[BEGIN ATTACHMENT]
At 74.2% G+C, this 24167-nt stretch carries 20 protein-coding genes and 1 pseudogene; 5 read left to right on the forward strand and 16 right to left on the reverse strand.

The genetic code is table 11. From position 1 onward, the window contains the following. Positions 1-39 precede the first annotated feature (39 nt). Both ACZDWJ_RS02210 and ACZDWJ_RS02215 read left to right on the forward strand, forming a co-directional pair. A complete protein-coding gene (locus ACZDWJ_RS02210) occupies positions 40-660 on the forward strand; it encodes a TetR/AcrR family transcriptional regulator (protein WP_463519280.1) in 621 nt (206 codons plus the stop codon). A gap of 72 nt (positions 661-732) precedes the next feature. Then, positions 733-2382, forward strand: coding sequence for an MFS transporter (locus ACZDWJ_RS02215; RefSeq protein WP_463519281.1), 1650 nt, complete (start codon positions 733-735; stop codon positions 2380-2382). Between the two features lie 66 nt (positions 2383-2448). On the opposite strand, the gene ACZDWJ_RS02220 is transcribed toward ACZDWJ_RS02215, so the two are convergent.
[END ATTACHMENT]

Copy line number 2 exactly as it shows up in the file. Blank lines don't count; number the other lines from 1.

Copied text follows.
The genetic code is table 11. From position 1 onward, the window contains the following. Positions 1-39 precede the first annotated feature (39 nt). Both ACZDWJ_RS02210 and ACZDWJ_RS02215 read left to right on the forward strand, forming a co-directional pair. A complete protein-coding gene (locus ACZDWJ_RS02210) occupies positions 40-660 on the forward strand; it encodes a TetR/AcrR family transcriptional regulator (protein WP_463519280.1) in 621 nt (206 codons plus the stop codon). A gap of 72 nt (positions 661-732) precedes the next feature. Then, positions 733-2382, forward strand: coding sequence for an MFS transporter (locus ACZDWJ_RS02215; RefSeq protein WP_463519281.1), 1650 nt, complete (start codon positions 733-735; stop codon positions 2380-2382). Between the two features lie 66 nt (positions 2383-2448). On the opposite strand, the gene ACZDWJ_RS02220 is transcribed toward ACZDWJ_RS02215, so the two are convergent.